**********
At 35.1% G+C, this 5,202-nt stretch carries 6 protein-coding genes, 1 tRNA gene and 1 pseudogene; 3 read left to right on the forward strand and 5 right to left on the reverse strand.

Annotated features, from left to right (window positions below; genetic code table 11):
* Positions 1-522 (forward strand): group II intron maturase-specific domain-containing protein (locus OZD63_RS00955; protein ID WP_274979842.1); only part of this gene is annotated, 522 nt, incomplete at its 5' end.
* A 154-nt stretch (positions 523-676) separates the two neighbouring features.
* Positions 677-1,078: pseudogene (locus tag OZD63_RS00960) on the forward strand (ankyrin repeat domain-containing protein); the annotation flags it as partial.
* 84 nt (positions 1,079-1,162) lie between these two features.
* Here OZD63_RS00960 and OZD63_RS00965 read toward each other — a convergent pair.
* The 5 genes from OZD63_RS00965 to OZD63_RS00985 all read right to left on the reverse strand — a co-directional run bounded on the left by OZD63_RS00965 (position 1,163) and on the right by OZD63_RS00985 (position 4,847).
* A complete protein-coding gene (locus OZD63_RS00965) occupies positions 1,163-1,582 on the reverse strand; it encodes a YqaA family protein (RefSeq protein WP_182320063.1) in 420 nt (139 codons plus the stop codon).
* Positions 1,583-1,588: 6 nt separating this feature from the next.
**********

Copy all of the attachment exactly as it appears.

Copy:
At 35.1% G+C, this 5,202-nt stretch carries 6 protein-coding genes, 1 tRNA gene and 1 pseudogene; 3 read left to right on the forward strand and 5 right to left on the reverse strand.

Annotated features, from left to right (window positions below; genetic code table 11):
* Positions 1-522 (forward strand): group II intron maturase-specific domain-containing protein (locus OZD63_RS00955; protein ID WP_274979842.1); only part of this gene is annotated, 522 nt, incomplete at its 5' end.
* A 154-nt stretch (positions 523-676) separates the two neighbouring features.
* Positions 677-1,078: pseudogene (locus tag OZD63_RS00960) on the forward strand (ankyrin repeat domain-containing protein); the annotation flags it as partial.
* 84 nt (positions 1,079-1,162) lie between these two features.
* Here OZD63_RS00960 and OZD63_RS00965 read toward each other — a convergent pair.
* The 5 genes from OZD63_RS00965 to OZD63_RS00985 all read right to left on the reverse strand — a co-directional run bounded on the left by OZD63_RS00965 (position 1,163) and on the right by OZD63_RS00985 (position 4,847).
* A complete protein-coding gene (locus OZD63_RS00965) occupies positions 1,163-1,582 on the reverse strand; it encodes a YqaA family protein (RefSeq protein WP_182320063.1) in 420 nt (139 codons plus the stop codon).
* Positions 1,583-1,588: 6 nt separating this feature from the next.